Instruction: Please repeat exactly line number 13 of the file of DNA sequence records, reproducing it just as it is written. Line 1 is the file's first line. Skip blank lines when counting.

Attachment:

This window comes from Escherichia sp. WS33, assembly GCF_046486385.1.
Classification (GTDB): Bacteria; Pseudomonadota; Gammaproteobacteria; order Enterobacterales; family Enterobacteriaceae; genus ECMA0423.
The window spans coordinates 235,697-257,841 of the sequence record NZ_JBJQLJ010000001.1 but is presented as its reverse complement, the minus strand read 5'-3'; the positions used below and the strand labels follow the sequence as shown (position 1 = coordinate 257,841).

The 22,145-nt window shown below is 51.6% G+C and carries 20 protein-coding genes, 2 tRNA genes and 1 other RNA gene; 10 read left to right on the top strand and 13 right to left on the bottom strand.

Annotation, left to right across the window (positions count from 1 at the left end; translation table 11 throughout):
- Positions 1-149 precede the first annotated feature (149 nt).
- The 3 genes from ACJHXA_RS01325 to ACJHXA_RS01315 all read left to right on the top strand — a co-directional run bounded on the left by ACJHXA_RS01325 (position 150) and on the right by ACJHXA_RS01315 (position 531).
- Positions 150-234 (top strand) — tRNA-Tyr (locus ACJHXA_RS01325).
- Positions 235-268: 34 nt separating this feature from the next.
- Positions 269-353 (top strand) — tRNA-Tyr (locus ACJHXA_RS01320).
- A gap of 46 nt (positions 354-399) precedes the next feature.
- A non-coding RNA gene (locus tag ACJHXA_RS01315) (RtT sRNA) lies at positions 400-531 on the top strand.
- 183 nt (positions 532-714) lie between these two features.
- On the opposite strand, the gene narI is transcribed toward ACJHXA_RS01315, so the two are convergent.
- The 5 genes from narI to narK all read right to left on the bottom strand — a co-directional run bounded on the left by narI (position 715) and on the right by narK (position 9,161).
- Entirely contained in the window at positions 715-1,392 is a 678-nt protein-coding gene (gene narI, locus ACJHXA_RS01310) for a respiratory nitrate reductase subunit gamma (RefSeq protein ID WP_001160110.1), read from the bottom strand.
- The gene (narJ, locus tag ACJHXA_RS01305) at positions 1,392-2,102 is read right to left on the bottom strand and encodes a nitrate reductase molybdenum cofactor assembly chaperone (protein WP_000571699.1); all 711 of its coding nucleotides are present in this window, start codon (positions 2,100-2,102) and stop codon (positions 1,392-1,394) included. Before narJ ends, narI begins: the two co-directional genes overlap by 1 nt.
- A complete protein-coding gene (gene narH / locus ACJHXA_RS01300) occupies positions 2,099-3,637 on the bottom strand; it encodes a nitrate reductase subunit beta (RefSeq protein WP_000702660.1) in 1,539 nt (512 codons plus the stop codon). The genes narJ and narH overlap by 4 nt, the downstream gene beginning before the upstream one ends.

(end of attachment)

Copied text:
- 183 nt (positions 532-714) lie between these two features.